As a middle school science teacher with 31 years in the classroom, I am grounded in the principles and laws of science. Still, there is one thing I know to be true: Educators are miracle workers.
This year, when COVID-19 closed our nation’s school doors, the miraculous skills of this nation’s public school educators were showcased for all the world to see. Without any helpful guidance, direction, or leadership at the federal level (and sometimes at the local level, too), educators labored to maintain consistency and compassion for their students. They transformed cafeterias into community food banks, created engaging online lessons, learned new virtual platforms, delivered packets of materials to student’s homes, guided parents in working with their children on their lessons, and organized drive-through neighborhood parades just to make contact with students and their families.
In many places, these miracle workers were educating students and supporting families despite the deep inequities that have grown from the seeds that were sown in this nation’s soil from the moment it was founded. When the pandemic shut the U.S. down, students living in historically marginalized communities—where challenges have been exacerbated by generations of systemic racism, classism, and inadequate funding of their schools—faced the biggest blow.
Far too many students don’t have the technology and internet access they need to continue learning at home. One in five low-income students have no online access at home. What about students who don’t even have a home? Twelve million K-12 students were already in the digital gap before the coronavirus hit. Imagine their plight now.
The coronavirus made clear that this nation must stop just talking about creating schools that serve the needs of students of every race, ethnicity, skin color, sexual orientation, immigration status or language. It’s time to do the work. We must demonstrate that we have the will to make the investments and do the critical work to address the gaps that are widening because of the inequities that have been built into interconnected social systems adversely compounding to impact the learning of far too many of our students.
These disparities became the fuel that drove the virus through Black, brown and indigenous communities nationwide, killing Black people at a rate that was 2.5 times the rate of their white counterparts.
Just as the pandemic worsened, the inequities faced by many students’ families—the employment challenges, the inability to access quality health care, and the environmental racism that so often taints the air and water in Black and brown neighborhoods—set the stage for the high number of lives these communities lost in the wake of COVID-19.
For all of these reasons, NEA stands in full support of students, parents, and NEA members who oppose the opening of school buildings before they are safe. We stand firmly against anyone who believes it’s alright to open even one unsafe school. And we are calling on districts and public institutions of higher education to address the twin viruses of COVID-19 and institutional racism in a systemic way that results in racial, social, economic and education justice. Our Black and brown communities deserve nothing less.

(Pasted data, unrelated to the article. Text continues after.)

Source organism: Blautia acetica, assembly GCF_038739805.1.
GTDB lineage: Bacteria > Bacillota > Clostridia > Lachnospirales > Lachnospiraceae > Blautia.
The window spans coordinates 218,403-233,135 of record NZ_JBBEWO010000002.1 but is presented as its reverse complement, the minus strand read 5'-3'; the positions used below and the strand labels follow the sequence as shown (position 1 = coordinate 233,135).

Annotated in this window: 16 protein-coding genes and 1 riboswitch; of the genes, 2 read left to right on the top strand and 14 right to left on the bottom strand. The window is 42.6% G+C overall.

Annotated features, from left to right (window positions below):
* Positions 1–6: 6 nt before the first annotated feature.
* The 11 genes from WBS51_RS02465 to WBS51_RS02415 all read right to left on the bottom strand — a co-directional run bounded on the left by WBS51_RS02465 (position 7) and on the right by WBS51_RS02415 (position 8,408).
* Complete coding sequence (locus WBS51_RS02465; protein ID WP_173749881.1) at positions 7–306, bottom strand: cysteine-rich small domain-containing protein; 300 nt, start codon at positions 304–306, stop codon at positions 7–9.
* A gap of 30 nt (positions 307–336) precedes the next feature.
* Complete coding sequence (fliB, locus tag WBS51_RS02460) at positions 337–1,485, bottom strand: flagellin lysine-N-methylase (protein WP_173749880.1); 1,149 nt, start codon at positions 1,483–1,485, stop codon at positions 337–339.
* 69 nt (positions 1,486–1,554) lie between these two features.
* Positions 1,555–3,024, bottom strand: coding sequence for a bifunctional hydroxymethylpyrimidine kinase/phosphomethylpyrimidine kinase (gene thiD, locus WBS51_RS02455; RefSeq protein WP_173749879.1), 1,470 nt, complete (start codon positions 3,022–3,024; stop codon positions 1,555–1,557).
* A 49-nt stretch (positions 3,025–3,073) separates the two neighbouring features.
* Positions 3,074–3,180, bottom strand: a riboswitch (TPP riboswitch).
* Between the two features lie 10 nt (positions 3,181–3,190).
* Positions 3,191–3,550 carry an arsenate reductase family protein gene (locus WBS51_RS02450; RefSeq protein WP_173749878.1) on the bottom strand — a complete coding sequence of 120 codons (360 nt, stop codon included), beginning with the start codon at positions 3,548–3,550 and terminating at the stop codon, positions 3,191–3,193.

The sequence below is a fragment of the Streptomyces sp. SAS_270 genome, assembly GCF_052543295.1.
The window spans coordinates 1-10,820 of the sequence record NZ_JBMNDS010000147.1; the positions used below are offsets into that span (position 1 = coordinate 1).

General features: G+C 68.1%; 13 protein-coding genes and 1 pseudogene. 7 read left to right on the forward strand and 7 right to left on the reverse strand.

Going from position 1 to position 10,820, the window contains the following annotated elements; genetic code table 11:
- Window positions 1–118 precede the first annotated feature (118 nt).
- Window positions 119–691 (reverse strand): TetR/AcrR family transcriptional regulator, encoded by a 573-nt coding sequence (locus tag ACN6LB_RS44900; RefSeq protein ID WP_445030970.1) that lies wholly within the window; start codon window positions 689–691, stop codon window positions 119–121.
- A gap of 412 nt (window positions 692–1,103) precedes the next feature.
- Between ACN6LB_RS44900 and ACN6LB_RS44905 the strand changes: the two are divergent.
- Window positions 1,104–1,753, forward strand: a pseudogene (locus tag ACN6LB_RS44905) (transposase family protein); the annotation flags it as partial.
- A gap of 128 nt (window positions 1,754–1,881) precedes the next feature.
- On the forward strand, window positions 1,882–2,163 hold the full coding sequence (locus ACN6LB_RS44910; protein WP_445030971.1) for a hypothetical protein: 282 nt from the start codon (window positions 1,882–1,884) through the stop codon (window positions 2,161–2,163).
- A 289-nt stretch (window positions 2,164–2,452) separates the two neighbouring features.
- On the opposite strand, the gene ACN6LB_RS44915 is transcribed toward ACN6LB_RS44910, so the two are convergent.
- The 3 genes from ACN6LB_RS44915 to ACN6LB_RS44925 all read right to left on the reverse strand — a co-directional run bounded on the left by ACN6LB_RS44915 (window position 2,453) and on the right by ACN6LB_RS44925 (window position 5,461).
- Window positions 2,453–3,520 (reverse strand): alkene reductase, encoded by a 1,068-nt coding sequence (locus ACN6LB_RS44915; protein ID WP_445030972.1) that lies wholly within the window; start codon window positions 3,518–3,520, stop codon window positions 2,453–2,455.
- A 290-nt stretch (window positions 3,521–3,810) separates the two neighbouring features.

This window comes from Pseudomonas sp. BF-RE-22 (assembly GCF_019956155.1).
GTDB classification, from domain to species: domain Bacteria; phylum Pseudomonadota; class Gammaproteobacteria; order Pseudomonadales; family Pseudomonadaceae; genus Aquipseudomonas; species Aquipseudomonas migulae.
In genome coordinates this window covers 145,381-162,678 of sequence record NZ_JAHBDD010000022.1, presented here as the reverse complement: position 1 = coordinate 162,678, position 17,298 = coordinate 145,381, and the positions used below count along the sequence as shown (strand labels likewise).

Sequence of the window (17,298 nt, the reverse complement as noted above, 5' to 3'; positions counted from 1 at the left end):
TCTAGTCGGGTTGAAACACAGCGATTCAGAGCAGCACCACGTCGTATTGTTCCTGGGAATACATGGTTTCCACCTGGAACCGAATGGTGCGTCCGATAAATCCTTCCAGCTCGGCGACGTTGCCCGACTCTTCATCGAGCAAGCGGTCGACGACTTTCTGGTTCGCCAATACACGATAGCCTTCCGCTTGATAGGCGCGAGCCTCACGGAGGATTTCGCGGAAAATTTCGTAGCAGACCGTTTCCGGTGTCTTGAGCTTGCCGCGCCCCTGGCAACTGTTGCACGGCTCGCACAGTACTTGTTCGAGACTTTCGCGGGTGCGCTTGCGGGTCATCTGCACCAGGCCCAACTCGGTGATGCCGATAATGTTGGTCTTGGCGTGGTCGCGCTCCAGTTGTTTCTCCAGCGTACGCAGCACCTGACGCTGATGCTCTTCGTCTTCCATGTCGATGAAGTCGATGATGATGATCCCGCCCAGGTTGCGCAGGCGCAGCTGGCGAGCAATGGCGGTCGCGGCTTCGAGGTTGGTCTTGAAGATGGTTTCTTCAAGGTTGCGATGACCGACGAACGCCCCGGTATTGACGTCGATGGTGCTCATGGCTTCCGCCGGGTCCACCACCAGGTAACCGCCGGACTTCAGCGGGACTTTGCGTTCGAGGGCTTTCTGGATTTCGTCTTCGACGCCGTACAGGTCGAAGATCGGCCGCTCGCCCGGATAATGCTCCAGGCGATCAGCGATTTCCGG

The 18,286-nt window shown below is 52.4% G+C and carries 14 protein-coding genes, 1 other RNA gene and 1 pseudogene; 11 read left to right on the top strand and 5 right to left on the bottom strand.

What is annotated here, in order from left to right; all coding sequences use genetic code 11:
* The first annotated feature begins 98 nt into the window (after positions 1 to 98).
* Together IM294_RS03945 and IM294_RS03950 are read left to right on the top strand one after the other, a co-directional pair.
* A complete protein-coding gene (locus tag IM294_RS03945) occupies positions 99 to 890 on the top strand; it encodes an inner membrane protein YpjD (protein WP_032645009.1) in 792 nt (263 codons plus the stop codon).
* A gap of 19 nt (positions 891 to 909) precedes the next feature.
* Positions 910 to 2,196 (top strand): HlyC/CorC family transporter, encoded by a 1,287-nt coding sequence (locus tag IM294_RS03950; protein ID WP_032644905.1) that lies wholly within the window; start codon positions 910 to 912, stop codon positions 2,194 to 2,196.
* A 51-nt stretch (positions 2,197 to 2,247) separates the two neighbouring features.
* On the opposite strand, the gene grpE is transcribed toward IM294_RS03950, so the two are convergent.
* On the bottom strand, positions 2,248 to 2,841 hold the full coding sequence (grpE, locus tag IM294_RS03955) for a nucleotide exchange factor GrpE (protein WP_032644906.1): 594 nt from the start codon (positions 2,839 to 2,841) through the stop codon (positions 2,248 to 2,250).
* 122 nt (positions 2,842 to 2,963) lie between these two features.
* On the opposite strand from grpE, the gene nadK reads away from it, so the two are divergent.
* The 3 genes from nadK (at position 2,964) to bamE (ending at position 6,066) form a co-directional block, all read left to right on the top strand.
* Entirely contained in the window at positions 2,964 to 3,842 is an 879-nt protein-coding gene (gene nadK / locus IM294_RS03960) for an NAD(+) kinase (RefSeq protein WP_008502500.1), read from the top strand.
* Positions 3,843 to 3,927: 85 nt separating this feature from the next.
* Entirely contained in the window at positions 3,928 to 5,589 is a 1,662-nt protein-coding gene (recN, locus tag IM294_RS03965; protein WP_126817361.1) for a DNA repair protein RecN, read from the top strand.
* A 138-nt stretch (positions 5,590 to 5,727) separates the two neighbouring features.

That is why NEA has created “All Hands on Deck,” a reopening guide rooted in these basic principles:
First, ensuring the health and safety of all must be guided by science—not by political leaders. Our Number One priority is the safety and well-being of students, educators and their families. So we must consider infection rates and the ability to physically distance, provide masks and other protective equipment. We must be able to sanitize regularly and do daily health screenings and testing. And we must have plans for when a student or educator tests positive for COVID.
Second, educators know what works in schools and what doesn’t. We must be part of decision-making and implementation.
Lastly, the pursuit of equity must lead these reopenings. That goal is non-negotiable. In June, the world watched a police officer murder yet another unarmed Black person. The brutal killing of George Floyd jolted the conscience of this nation and made it impossible to ignore that racial and social justice is an imperative.
We live in a time that is bursting with questions—many of them a product of the pandemic. Yet, many of them have been with us for years. They are the product of racist systems that have plagued this nation for over 400 years. As we chart the path to the future, every educator, district leader and policymaker must face each of these questions determined to find answers that will ensure every student and every educator can learn and work in a space that is safe, supportive, enriching and equitable. It is time for this nation to live up to its promise.
Becky Pringle, a science teacher from Philadelphia, is the president-elect of the National Education Association, the nation’s largest union representing 3 million educators, making her the nation’s highest-raking African American female labor leader.
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